The Notion Of A Left Leaning News Media Is Dead
Posted August 10th, 2011 by Derek McBurney in News, Politics
Previous article: The Hikes, vol. 2
It seems to be popular conception that news media in Canada has a "liberal bias", that is, it's friendly to so-called "liberal" beliefs and those who uphold them, even at the expense of purely objective truth. It may not be so obvious, often rather a subtle, almost subliminal bias. As a news-addict, reading far too much every day, I'm here to say that any notion of a left-leaning news-media is dead. Those that say otherwise aren't being honest, because afterall, everyone wants to play the role of the underdog, even when they're not.
This was the day I realized our left-leaning news-media was a myth. This interview was a few days before the election, and CTV chose to skewer Liberal leader Stephane Dion. They lied to him. Stephane Dion asked if he could start over, to which the interviewer said yes. But they didn't start over, as the entire interview was aired. Even though the question ('what would you do then if you were leader now?') was even more broken than Mr. Dion's answer, the result was politically damaging, and CTV violated any notion of journalistic ethics to make sure it aired. This isn't the stuff of a news-media that's "left-leaning".
Now it wasn't always this way. I certainly remember when the news-media inserted subtle and not-so-subtle jabs against "the right". Observe:
But this example, from over five years ago, isn't remotely as concerning as the bias behind the Dion clip years later from the same news organization. Chalk the stupidity of that parliament-on-fire picture up to the same mentality that causes photographers and editors to think it's clever to use the background as a halo.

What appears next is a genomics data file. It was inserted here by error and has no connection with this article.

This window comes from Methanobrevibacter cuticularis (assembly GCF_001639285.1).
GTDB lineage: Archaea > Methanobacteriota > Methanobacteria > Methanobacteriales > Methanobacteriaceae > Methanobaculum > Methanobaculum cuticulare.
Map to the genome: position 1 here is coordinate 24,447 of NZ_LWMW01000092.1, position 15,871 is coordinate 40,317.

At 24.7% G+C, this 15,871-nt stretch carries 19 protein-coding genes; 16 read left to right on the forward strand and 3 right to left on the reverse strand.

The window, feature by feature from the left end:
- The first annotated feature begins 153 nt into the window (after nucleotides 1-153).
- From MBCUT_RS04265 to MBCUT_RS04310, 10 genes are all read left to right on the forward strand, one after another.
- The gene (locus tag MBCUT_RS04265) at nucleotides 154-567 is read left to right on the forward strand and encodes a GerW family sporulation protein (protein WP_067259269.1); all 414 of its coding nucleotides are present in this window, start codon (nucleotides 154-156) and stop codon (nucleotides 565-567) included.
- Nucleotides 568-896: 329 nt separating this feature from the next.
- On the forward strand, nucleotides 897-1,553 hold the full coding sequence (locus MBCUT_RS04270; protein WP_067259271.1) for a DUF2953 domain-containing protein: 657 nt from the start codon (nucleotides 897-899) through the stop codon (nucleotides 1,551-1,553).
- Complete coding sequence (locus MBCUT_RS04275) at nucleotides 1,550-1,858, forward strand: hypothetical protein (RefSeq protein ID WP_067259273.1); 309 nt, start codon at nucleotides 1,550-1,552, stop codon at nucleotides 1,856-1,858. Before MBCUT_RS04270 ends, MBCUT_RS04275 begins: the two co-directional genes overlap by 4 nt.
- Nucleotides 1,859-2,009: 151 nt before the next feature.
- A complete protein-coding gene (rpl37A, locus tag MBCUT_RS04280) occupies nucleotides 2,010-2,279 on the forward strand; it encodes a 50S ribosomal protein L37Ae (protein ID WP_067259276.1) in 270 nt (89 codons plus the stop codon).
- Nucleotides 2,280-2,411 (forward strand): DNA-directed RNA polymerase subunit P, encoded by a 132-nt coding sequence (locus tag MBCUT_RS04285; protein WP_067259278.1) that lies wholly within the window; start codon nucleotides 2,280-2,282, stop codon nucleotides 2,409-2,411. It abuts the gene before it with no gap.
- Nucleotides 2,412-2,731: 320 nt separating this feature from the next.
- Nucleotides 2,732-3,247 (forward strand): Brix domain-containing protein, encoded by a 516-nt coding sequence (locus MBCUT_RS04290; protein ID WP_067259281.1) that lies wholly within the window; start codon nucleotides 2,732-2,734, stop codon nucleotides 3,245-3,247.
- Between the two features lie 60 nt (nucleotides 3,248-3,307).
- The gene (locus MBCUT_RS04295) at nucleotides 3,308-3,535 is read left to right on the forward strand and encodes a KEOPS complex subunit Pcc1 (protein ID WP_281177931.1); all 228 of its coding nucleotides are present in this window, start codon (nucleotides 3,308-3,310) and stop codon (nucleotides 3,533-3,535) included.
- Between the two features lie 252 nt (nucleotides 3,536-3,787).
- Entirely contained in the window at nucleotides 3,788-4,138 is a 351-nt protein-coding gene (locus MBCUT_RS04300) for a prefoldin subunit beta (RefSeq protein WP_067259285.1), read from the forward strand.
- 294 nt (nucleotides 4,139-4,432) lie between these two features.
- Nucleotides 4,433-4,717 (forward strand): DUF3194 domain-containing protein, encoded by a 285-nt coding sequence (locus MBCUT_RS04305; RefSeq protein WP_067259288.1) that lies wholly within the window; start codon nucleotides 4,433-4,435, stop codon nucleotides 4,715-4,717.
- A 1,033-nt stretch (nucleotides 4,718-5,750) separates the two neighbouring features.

Regardless, five years have passed and news-media in Canada has shifted far away from any indication of so-called left-leanings. Just take a look at newspaper endorsements in the 2008 and 2011 federal elections:
In total, in 2008, I found 20 papers that endorsed the Conservatives and 4 endorsing the opposition. In 2011? 28 and 4, respectively.
Perhaps the Conservative Party of Canada has the best vision for the country, but seeing as only 37.65% to 39.62% of Canadians and 83.33% to 87.50% of newspapers thought so in 2008 and 2011 respectively, that's beside the point. The most substantive and quantitative indicator of right-leaning bias in Canadian news-media is the discrepency between those percentages - the percent of newspapers supporting right-leaning political parties and that of actual Canadians.
Despite these results, the myth of left-leaning news-media continues to remain. If Canadian news-media is still left-leaning, it's putting on the greatest contortionist act of of all time. But it is not, and the myth remains because it's serves it's supporters in a couple ways: